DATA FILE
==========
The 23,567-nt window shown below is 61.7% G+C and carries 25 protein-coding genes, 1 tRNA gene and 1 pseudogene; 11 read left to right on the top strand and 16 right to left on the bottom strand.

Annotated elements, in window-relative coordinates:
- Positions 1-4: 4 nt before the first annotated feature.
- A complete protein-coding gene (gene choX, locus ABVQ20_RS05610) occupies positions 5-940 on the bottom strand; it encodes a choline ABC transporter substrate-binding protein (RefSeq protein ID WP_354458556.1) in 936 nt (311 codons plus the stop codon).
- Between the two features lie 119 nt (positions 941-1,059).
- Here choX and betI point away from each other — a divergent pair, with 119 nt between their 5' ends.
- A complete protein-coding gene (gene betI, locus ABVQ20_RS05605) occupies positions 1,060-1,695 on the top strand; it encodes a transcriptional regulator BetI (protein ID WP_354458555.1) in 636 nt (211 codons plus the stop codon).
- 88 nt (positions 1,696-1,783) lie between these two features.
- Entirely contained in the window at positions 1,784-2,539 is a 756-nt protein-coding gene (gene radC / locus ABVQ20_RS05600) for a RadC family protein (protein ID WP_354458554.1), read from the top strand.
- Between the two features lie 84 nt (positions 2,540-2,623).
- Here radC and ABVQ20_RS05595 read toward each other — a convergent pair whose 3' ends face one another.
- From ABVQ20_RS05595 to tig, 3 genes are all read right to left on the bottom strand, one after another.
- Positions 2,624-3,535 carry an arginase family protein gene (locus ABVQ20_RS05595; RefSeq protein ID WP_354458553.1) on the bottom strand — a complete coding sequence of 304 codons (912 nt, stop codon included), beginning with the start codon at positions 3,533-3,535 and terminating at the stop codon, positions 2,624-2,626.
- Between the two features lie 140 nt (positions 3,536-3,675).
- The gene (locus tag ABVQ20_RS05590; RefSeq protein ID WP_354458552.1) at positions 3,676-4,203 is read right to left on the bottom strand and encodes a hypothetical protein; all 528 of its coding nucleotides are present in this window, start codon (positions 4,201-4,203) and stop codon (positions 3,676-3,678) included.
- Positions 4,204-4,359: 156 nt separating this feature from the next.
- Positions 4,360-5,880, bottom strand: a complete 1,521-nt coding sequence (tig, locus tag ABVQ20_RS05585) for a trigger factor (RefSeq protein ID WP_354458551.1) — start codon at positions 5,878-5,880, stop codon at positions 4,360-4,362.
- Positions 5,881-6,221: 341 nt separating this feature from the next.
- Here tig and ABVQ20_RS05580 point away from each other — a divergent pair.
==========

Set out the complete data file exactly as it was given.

The 23,567-nt window shown below is 61.7% G+C and carries 25 protein-coding genes, 1 tRNA gene and 1 pseudogene; 11 read left to right on the top strand and 16 right to left on the bottom strand.

Annotated elements, in window-relative coordinates:
- Positions 1-4: 4 nt before the first annotated feature.
- A complete protein-coding gene (gene choX, locus ABVQ20_RS05610) occupies positions 5-940 on the bottom strand; it encodes a choline ABC transporter substrate-binding protein (RefSeq protein ID WP_354458556.1) in 936 nt (311 codons plus the stop codon).
- Between the two features lie 119 nt (positions 941-1,059).
- Here choX and betI point away from each other — a divergent pair, with 119 nt between their 5' ends.
- A complete protein-coding gene (gene betI, locus ABVQ20_RS05605) occupies positions 1,060-1,695 on the top strand; it encodes a transcriptional regulator BetI (protein ID WP_354458555.1) in 636 nt (211 codons plus the stop codon).
- 88 nt (positions 1,696-1,783) lie between these two features.
- Entirely contained in the window at positions 1,784-2,539 is a 756-nt protein-coding gene (gene radC / locus ABVQ20_RS05600) for a RadC family protein (protein ID WP_354458554.1), read from the top strand.
- Between the two features lie 84 nt (positions 2,540-2,623).
- Here radC and ABVQ20_RS05595 read toward each other — a convergent pair whose 3' ends face one another.
- From ABVQ20_RS05595 to tig, 3 genes are all read right to left on the bottom strand, one after another.
- Positions 2,624-3,535 carry an arginase family protein gene (locus ABVQ20_RS05595; RefSeq protein ID WP_354458553.1) on the bottom strand — a complete coding sequence of 304 codons (912 nt, stop codon included), beginning with the start codon at positions 3,533-3,535 and terminating at the stop codon, positions 2,624-2,626.
- Between the two features lie 140 nt (positions 3,536-3,675).
- The gene (locus tag ABVQ20_RS05590; RefSeq protein ID WP_354458552.1) at positions 3,676-4,203 is read right to left on the bottom strand and encodes a hypothetical protein; all 528 of its coding nucleotides are present in this window, start codon (positions 4,201-4,203) and stop codon (positions 3,676-3,678) included.
- Positions 4,204-4,359: 156 nt separating this feature from the next.
- Positions 4,360-5,880, bottom strand: a complete 1,521-nt coding sequence (tig, locus tag ABVQ20_RS05585) for a trigger factor (RefSeq protein ID WP_354458551.1) — start codon at positions 5,878-5,880, stop codon at positions 4,360-4,362.
- Positions 5,881-6,221: 341 nt separating this feature from the next.
- Here tig and ABVQ20_RS05580 point away from each other — a divergent pair.